If you watch those shows on the Food Network or Cooking channel or whatever, you’re soon given a hundred recipes for BBQ rib rub and some “Old South” homemade BBQ sauce. Truth is…you don’t need all that. Those dudes are professionals and do this every day all year long…and even they don’t always place in competitions.
You want good ribs to feed your guests (or tailgate)? Follow this simple little process and you get tender, fall-off-the-bone ribs every time. Your guests will absolutely gush over them…and you won’t have to spend hours regulating smoker temperatures or custom recipes for a sauce you can’t tell wasn’t in a bottle anyway.
For starters: There is a big difference between Baby Back Ribs and Spare Ribs. Baby Backs are more meaty and easier to handle. Spare Ribs are still good, but…come on now…
Grab a roaster with a lid. If you don’t have a covered roaster, a large cookie sheet will do just fine…you’ll just need some aluminum foil. Pull the “silver” membrane off the back of your rack(s) of ribs. I like to cut the rack of ribs in half. It just makes for easier handling.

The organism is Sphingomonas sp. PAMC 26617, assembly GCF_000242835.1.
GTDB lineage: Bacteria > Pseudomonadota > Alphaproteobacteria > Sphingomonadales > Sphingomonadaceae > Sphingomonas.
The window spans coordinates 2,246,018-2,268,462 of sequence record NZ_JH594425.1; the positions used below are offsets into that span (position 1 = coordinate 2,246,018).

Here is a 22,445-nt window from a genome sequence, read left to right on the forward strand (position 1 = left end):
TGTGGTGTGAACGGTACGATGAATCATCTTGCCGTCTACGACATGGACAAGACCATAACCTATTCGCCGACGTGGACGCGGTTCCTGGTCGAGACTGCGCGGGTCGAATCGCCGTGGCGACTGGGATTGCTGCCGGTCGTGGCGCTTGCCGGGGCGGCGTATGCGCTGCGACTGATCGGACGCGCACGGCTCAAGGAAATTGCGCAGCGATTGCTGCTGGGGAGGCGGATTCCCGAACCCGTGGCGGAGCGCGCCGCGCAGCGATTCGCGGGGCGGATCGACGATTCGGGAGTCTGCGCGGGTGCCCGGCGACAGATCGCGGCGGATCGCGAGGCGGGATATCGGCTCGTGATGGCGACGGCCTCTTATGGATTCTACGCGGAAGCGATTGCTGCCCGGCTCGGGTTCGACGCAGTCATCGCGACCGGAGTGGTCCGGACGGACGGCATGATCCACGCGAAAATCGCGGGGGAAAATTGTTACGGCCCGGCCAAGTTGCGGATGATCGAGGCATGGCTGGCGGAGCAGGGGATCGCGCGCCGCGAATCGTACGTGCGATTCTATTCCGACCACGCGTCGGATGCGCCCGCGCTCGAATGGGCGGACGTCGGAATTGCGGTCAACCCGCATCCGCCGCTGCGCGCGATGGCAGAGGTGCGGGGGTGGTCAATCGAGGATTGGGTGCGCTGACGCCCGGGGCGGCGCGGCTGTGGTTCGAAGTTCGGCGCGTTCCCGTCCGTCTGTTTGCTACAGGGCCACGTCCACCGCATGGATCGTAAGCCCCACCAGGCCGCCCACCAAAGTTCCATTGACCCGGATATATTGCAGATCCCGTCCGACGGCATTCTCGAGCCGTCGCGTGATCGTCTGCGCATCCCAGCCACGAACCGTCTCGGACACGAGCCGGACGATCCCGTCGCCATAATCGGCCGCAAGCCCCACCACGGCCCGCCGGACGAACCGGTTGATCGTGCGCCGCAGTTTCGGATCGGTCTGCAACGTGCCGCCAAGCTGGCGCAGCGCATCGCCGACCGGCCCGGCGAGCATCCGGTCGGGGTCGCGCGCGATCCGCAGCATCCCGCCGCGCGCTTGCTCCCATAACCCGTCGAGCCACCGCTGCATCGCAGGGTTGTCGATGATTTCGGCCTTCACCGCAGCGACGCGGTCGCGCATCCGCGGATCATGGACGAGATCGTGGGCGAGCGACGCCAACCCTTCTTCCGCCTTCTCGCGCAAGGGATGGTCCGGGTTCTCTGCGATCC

You can find a thousand recipes for BBQ rub…or you can just go to the store and buy one. Listen, make it easy on yourself, buy one. Seriously, I’ve made rubs and I’ve bought them…you can’t tell the difference. Heck, even Aaron Franklin of the world-famous Franklin BBQ in Austin, Texas doesn’t sweat the rub. He just uses salt and pepper! So season if you want, or don’t. I usually just grab a BBQ rub off the shelf and sprinkle over the ribs.
Place the ribs in your roasting pan or on a cookie sheet, cover (with aluminum foil if necessary) and roast in the oven at 300 degrees for 2.5 to 3 hours. If you want your ribs a little more firm, go with 2.5 hours. 3 makes them literally fall apart.
Remove from the oven and LET THEM REST. Don’t take them to the grill right now. As a matter of fact, do this the night before and throw them in the fridge overnight.
Again, you can find any recipe you want, but I’ve found that what comes out of the bottle is usually good enough for my back yard. Take that sauce, add a good amount of dark brown sugar, heat it up to melt the sugar…
…and add a splash of bourbon. Yeah…bourbon. Stir that in and let the aroma sweeten your sinuses.
Final step is to simply glaze these ribs and caramelize some sauce on ’em. Heat up your grill, throw the ribs on, baste with sauce…turn them a couple of times being careful NOT TO BURN THE SAUCE!!!
Remove and serve. You’ll be the toast of your tailgate and nobody will disrespect your ribs!